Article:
There are several formations that could benefit the Union more than the 4-4-2 has thus far. Either a 4-2-3-1 or a 4-3-3 plays more to the players’ strengths. Le Toux should be put in the center of the park where he can be more directly involved in the play than he has been thus far. Remember that he was employed as a wide player in Seattle where he was unremarkable enough to be left unprotected in the expansion draft. More should be done to maximize his ability to affect a game. A 4-2-3-1 seems to play most to the players the Union have. Without touching the back four, Miglioranzi and Carroll can sit as holding midfielders which maximizes their strengths of winning possession, while both providing extra midfield options in possession and placing less pressure on them to create offensive opportunities. Le Toux should then play at the head of the three attacking midfielders, providing the creative link between defense and offense and allowing him to have more touches on the ball. To me Ruiz is the best option as the target. This formation allows him to hold the ball, release to an attacking midfielder, then turn and run. After watching his first three games, I think this would suit his playing style. Mwangathen provides a quality option off the bench as the game moves on. For those who hold a different view, I would not argue too strenuously against playing Mwanga over Ruiz as the starter, though I think Ruiz has more polish. This leaves the question of who to play on the wings, which has been the biggest weakness of the team so far. I have little confidence in Nakazawa, but this formation would allow him to start more withdrawn into the midfield, which may help his performance. Torres could be a great option on the left, adding some creativity and vision to a midfield that is sorely lacking right now. Keon Daniel looks to have the tools but was reticent about going at defenders on Saturday. Sheanon Williams looks like a born winger, but messing with the defense right now is unnecessary at best and destructive at worst. The sooner Mapp returns the better.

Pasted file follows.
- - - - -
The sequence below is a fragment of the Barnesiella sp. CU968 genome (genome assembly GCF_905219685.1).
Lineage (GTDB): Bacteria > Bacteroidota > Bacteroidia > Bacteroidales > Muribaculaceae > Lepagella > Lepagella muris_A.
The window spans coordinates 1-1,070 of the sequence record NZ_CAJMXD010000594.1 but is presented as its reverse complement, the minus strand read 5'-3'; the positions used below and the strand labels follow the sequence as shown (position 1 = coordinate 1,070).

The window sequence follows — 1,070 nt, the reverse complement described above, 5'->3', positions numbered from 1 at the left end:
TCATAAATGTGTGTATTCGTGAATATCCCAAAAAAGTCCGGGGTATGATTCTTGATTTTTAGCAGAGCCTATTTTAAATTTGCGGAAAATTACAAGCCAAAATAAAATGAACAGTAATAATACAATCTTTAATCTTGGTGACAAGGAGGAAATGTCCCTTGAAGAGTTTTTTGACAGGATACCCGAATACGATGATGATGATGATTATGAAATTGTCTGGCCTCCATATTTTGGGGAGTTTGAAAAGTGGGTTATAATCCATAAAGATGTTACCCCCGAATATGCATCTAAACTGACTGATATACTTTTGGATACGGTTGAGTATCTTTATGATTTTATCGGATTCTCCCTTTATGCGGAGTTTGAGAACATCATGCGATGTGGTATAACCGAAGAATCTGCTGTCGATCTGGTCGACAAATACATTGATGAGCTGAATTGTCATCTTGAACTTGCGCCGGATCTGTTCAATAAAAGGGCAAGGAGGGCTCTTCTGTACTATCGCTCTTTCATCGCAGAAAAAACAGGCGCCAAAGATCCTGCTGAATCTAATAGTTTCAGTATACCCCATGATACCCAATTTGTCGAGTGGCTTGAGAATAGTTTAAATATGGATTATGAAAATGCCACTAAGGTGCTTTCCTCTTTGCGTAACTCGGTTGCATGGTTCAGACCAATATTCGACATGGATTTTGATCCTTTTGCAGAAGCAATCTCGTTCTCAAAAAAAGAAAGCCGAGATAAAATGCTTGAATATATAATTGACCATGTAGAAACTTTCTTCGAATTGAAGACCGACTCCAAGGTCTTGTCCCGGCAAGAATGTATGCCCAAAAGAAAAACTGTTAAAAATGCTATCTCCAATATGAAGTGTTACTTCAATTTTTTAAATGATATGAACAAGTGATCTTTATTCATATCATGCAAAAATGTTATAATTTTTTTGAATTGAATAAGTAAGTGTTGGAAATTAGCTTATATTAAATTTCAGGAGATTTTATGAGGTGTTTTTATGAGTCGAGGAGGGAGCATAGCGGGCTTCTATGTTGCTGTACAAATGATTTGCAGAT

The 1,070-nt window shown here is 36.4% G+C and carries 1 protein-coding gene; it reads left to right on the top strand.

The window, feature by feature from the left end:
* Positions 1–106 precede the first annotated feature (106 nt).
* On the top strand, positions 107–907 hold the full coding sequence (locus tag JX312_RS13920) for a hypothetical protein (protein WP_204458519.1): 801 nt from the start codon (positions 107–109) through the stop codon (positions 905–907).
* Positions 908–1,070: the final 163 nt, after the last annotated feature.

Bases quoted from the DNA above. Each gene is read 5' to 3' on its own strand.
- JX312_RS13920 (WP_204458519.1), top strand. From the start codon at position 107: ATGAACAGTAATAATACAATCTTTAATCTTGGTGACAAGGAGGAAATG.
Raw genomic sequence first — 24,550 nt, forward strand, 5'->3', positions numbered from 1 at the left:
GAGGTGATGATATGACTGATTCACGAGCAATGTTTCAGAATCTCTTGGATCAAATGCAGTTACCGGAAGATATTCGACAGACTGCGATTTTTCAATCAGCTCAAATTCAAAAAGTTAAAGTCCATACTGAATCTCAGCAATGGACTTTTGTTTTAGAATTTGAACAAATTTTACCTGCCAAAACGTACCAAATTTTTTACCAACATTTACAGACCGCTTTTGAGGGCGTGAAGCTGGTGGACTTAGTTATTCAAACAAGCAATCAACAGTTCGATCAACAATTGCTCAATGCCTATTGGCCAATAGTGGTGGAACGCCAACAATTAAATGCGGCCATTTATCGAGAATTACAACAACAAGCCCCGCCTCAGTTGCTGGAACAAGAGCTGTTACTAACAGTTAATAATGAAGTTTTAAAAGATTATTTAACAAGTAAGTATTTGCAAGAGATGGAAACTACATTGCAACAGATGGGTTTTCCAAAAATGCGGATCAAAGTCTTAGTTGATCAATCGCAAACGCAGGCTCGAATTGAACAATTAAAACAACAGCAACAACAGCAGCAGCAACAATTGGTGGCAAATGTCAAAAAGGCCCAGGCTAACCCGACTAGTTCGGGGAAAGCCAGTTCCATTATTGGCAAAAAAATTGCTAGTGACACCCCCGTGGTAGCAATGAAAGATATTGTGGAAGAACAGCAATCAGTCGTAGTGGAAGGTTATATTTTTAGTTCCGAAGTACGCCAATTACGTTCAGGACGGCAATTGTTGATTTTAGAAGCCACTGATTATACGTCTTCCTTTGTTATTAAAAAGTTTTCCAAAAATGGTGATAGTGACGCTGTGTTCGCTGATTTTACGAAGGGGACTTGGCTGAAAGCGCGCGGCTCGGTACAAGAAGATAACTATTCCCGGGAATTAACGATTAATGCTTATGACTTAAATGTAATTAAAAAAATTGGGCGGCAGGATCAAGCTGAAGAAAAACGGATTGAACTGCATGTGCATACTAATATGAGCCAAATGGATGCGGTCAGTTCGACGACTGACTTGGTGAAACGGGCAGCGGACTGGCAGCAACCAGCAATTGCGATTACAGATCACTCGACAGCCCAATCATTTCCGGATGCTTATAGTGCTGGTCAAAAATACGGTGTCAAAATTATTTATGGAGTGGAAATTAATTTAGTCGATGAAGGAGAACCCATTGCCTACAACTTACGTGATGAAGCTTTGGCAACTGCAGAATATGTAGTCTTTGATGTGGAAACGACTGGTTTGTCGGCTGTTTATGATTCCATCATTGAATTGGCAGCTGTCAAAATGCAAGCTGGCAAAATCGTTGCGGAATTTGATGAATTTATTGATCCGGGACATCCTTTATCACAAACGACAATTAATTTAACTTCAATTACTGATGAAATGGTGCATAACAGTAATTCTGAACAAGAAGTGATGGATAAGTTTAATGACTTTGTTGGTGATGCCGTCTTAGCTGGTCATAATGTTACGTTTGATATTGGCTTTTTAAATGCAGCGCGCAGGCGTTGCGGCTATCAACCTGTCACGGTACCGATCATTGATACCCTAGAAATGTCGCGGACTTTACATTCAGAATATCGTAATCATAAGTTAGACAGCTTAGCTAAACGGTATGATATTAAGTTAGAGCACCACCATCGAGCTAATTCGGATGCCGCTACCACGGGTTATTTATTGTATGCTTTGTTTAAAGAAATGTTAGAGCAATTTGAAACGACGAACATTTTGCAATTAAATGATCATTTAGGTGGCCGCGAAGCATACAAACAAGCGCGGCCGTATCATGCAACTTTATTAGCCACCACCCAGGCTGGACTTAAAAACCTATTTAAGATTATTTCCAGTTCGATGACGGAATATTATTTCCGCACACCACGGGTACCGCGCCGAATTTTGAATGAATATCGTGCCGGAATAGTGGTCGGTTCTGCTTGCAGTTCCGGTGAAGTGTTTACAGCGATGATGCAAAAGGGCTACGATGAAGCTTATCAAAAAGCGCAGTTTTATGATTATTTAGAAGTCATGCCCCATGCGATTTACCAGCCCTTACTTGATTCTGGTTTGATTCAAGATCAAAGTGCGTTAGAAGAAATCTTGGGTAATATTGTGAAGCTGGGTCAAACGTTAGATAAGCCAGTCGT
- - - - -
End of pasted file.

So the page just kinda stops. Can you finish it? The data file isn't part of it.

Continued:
The other formation option is a 4-3-3. This could allow for all three strikers to be played together, and would draw Nakazawa into the center of the park, where he is obviously more comfortable, but comes with serious concerns. While the three holding midfielders would provide solid defensive cover in the center of the park the flanks would be exposed, which has already shown to be problematic against Houston, where Brad Davis tormented Williams all night as he had plenty of space and freedom to drive forward at him. Additionally, one of the central midfielders would be called on to be the playmaker and combine with the strikers. This brings us back to the problems we’ve already seen, where the nominal 4-4-2 has devolved into a poor man’s 4-3-3. Of course, another option could be to maintain a classic 4-4-2 and employ Le Toux back at forward. He, Mwanga, and Ruiz may be the best attackers the team has, but playing all three together from the start may not create the best 11. Additionally, a set with three in the back could be considered, but that would mean less cover for the defenders individually, and the weakness in one on one situations concerns me if this formation were to be used outside of having a man advantage.

The bottom line is that what we have seen thus far has worked narrowly twice, and failed to provide any spark in Los Angeles. There is a great deal of promise in this squad and with a few tactical tweaks to play to the strengths of the squad the Union could be a force to be reckoned with. Nowak would do well to bear in mind that the most talented 11 players on the squad may not make the strongest team.

Comments (1)

Advertise Here
Advertise Here